First, I think, in order to achieve their foreign policy goals, the Clinton Adminisitration has undermined the balance of powers that exist in foreign affairs, and have undermined principles of democratic accountability that executive branches have agreed upon well to the Nixon Administration. The second thing is that the Clinton Administration has displayed a fundmental disrespect for the rule of law. Not in the sense that they don’t make legal arguments to defend their positions, but the legal arguments are so outragous, they’re so incredible, that they actually show, I think, a disrespect for the idea of law, by showing how utterly manipulable it is. And the the third thing is a matter of consistency. I think one of the things the rule of law demands is that people be consistent, and that institutions be consistent in their legal positions. And I think the Clinton Administration, as I’ll discuss in a moment, has been wildly inconsistent. It has gone to the point of disavowing previous executive branch opinions, and when it does things that it finds so inconvenient legally that it overturns too much law, it just doesn’t say anything at all, and goes ahead and does what it intends to do anyway.

Or this:

President Clinton exercised the powers of the imperial presidency to the utmost in the area in which those powers are already at their height — in our dealings with foreign nations. Unfortunately, the record of the administration has not been a happy one, in light of its costs to the Constitution and the American legal system. On a series of different international relations matters, such as war, international institutions, and treaties, President Clinton has accelerated the disturbing trends in foreign policy that undermine notions of democratic accountability and respect for the rule of law.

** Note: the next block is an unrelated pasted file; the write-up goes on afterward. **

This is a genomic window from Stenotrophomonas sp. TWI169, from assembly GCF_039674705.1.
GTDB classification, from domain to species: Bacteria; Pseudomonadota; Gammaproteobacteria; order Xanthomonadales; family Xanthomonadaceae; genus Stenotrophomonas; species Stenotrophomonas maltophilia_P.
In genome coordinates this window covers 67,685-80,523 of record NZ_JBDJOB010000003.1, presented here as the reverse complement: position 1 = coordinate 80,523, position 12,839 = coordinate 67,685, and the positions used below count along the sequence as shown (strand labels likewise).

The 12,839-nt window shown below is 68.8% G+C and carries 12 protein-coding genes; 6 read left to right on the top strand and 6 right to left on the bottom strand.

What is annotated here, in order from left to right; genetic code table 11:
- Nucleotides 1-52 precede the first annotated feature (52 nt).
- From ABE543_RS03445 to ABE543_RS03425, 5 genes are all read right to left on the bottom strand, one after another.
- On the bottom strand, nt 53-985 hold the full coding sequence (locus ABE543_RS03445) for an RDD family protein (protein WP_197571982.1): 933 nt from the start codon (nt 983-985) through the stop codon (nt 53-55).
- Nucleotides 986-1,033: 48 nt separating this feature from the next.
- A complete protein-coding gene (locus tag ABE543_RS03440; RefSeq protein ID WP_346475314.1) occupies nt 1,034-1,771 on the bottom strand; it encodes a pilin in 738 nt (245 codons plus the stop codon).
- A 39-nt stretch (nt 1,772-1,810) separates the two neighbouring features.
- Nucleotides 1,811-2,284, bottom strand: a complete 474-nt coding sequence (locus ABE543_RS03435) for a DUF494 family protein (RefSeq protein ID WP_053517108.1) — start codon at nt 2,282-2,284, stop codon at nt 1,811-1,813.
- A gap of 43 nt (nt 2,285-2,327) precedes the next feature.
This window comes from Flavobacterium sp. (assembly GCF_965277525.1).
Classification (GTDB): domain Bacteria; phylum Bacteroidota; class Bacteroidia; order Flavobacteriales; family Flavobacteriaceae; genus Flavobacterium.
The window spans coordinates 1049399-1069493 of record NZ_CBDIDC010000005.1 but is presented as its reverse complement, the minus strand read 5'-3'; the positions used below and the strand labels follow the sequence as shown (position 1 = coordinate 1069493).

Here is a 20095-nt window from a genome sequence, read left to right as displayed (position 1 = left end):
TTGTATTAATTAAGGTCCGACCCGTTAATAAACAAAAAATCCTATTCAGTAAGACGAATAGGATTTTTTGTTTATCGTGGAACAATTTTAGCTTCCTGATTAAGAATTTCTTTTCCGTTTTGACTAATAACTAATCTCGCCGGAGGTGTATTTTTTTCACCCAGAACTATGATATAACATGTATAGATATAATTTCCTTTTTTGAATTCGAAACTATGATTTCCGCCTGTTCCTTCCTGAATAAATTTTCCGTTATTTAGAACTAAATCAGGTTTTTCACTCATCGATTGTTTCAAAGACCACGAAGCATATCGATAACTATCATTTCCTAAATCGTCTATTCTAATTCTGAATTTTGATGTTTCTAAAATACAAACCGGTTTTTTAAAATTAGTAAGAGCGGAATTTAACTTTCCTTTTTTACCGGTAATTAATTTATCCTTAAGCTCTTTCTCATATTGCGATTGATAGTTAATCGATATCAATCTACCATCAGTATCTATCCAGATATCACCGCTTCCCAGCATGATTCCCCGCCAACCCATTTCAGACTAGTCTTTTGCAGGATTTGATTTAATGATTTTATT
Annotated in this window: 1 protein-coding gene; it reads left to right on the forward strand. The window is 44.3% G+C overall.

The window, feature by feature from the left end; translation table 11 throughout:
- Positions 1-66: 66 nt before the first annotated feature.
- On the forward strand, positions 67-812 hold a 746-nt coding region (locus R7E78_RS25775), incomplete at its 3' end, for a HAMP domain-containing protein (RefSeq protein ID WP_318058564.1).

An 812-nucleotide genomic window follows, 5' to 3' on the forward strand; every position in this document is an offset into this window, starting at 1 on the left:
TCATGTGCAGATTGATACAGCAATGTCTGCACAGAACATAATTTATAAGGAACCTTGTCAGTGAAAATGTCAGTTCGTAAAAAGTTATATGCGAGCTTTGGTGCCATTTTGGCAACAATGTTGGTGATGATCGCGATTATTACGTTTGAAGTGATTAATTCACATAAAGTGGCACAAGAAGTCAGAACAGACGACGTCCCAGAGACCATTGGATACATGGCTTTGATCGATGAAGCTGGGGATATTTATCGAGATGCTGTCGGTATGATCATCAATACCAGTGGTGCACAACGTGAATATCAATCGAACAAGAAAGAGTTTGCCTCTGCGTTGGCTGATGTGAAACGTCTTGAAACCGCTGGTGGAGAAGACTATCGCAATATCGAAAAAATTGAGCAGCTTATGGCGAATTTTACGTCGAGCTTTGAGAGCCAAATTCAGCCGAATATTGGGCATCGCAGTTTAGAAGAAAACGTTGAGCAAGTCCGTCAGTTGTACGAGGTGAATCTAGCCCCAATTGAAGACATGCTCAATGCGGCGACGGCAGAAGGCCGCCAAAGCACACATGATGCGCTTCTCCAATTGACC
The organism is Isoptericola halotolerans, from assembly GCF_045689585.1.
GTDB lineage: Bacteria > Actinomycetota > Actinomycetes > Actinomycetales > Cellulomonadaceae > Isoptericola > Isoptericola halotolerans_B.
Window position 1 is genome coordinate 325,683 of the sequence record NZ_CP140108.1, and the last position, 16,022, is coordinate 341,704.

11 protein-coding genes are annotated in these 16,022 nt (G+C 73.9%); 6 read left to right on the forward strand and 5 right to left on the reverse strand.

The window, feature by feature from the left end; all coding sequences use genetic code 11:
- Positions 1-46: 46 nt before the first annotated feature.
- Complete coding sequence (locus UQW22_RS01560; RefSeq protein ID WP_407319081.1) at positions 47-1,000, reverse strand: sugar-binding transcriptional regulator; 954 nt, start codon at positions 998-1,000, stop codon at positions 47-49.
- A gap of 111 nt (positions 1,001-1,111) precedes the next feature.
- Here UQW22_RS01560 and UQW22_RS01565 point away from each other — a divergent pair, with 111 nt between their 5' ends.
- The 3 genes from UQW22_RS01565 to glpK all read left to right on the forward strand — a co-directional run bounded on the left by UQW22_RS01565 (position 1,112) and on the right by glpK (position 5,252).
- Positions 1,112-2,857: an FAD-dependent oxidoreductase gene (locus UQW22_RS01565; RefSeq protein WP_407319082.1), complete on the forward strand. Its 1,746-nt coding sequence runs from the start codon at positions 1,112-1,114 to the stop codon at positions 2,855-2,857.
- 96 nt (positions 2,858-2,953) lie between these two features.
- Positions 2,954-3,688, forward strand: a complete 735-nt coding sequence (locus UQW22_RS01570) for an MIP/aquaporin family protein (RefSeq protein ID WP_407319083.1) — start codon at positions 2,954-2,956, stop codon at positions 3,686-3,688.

And, although he’s open to criticism on many fronts, Clinton never claimed that he could simply violate acts of Congress.

More Yoo v. Yoo.

"Ruthlessly honest, uncompromisingly ethical…"

[ 0 ] September 18, 2006 |

Well, if your book review must give space to something written by Joe Eszterhas, Joe Queenan is definitely the man for the job. Tannehaus has his faults, but I’m happy he’s at least letting some reviewers unleash snark when it’s warranted.

Last Words. Really. I Hope.

[ 0 ] September 18, 2006 |

Ezra notes the larger importance of the right wing’s Potemkin “Feminism.” Lance points out the obsession with the Clenis. (TM) Lindsay records the parade of sexist comments. Dawn Eden, to her credit, does the right thing (and demonstrates than seeing how contemptible Althouse, Reynolds et al. were being requires being “feminist” only in the broad sense that feminism holds that people should be treated with dignity.) Ilyka Damen makes a fair point here. To be clear, I brought up the consensual nature of the Lewinsky/Clinton relationship only with respect to the narrow charge that Clinton was a sexual harasser or “groper.” I’m certainly not arguing that his behavior doesn’t raise serious ethical issues, or that he had no choice but to exploit an employee for sexual favors. (And, of course, when it comes to feminist criticism of Clinton-the-man in general, fire away if you think it’s justified.)

But, most importantly, Dave offers this sage advice: “They want attention? OK — we’ll give it to the people they are trying to humiliate. When they try to win by degrading and humiliating people, it’s important to make our stand with them.” I know more people come here for the exposure of wingnuttery than for the discussions of constitutional law or battleships, and I’m not saying I won’t sometimes still do it (and it’s different when an actual substantive point is involved.) But from now on, every time I consider linking to someone like Althouse, I’ll give extra consideration to linking to a blog that’s actually worth reading instead.